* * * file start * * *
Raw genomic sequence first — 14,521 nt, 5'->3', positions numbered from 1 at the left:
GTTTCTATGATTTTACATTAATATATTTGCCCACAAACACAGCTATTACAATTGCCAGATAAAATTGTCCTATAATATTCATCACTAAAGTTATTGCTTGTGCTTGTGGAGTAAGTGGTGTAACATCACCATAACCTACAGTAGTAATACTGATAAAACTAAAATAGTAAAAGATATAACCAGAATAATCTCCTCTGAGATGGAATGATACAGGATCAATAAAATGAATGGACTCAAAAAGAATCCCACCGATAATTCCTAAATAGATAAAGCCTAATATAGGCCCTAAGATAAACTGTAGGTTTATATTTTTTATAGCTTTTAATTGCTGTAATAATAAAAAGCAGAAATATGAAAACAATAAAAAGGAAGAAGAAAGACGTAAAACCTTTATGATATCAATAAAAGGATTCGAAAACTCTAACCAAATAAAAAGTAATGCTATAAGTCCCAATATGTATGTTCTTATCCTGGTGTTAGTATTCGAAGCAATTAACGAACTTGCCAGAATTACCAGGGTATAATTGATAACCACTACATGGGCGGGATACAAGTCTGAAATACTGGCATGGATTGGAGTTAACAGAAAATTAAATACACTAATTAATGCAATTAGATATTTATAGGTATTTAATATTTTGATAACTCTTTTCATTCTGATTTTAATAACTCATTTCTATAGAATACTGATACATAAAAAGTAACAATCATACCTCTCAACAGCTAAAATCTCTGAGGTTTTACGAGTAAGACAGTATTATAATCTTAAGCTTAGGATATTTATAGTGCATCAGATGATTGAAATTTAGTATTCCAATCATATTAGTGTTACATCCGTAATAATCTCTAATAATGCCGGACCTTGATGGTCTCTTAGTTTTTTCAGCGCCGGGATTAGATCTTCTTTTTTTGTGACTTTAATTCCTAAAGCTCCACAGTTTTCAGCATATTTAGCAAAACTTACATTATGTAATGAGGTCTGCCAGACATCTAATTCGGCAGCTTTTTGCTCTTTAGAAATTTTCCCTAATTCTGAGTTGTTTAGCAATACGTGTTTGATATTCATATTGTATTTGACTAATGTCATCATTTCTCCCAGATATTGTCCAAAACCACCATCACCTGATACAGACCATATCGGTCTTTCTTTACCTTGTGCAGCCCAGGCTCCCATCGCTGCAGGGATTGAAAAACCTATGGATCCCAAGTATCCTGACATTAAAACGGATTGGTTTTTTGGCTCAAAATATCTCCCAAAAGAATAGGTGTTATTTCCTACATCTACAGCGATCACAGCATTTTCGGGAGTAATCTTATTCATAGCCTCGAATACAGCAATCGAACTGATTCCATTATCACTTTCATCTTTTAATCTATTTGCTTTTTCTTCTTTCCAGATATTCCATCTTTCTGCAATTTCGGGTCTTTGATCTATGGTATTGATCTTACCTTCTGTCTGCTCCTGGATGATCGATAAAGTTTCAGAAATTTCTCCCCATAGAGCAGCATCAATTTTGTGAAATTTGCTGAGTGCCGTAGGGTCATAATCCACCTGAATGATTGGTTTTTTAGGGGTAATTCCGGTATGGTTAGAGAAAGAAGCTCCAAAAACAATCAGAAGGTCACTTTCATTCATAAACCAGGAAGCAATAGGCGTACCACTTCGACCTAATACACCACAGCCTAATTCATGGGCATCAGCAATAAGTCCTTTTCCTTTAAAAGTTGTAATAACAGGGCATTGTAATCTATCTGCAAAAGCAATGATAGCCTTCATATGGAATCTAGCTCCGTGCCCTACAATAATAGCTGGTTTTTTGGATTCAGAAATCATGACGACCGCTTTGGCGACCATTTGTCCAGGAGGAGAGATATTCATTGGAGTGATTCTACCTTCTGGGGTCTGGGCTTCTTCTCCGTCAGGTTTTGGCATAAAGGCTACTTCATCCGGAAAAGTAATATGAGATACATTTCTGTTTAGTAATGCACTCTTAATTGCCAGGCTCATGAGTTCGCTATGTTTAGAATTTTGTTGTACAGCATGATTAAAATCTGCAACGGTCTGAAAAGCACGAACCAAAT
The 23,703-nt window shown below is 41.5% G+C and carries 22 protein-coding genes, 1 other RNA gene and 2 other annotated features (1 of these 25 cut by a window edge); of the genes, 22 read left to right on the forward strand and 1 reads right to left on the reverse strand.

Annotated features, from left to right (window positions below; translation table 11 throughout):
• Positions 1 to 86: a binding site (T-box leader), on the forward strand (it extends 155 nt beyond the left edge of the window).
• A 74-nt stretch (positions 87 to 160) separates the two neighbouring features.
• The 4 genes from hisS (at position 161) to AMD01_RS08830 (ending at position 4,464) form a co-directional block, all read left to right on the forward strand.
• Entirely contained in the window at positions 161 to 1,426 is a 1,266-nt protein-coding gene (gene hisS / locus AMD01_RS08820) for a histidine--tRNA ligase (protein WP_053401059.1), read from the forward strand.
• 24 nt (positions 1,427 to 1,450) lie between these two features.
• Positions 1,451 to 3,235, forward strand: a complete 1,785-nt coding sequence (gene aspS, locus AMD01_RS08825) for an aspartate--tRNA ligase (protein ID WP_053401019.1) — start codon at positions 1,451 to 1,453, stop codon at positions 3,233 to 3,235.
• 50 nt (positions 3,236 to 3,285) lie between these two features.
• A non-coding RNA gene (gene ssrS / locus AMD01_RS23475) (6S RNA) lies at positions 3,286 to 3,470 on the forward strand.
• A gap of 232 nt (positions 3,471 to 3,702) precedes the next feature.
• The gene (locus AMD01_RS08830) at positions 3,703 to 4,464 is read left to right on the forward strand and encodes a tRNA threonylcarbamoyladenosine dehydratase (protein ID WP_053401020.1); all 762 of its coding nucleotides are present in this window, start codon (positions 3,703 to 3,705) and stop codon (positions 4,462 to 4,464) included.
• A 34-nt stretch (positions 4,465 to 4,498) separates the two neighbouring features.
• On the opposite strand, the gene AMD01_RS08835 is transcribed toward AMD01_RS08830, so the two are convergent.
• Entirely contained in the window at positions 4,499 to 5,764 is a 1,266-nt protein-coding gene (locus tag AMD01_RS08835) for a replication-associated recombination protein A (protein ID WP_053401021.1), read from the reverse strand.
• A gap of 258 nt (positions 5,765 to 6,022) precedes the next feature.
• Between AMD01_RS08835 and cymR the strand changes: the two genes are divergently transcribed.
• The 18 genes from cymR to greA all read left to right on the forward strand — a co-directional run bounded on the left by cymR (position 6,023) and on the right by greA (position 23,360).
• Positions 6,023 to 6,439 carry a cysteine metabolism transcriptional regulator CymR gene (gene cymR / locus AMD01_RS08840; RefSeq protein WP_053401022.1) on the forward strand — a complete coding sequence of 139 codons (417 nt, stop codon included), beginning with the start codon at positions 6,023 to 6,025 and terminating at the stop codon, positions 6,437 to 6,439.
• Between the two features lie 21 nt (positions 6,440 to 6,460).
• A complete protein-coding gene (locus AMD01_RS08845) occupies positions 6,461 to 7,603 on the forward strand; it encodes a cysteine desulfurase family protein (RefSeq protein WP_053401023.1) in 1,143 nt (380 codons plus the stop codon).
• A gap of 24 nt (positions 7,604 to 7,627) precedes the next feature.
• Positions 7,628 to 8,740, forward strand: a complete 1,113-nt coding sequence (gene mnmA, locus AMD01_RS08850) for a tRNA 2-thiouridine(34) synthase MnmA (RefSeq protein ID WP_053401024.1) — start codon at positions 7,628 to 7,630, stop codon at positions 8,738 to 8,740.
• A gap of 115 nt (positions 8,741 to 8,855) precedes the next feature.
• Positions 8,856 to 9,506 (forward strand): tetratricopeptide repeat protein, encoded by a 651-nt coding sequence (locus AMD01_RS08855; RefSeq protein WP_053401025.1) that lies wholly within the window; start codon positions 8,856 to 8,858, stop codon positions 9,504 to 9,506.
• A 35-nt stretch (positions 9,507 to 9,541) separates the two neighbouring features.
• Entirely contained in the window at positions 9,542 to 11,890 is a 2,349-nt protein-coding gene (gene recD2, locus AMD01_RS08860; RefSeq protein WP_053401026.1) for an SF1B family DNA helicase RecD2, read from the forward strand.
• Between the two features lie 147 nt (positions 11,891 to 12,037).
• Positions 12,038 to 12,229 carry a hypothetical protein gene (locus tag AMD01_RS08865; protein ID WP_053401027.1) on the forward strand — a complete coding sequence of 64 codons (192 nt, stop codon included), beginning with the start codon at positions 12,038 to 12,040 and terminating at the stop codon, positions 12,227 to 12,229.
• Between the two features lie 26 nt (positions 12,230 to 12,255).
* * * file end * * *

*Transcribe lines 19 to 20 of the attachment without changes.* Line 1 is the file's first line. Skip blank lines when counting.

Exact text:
• Between AMD01_RS08835 and cymR the strand changes: the two genes are divergently transcribed.
• The 18 genes from cymR to greA all read left to right on the forward strand — a co-directional run bounded on the left by cymR (position 6,023) and on the right by greA (position 23,360).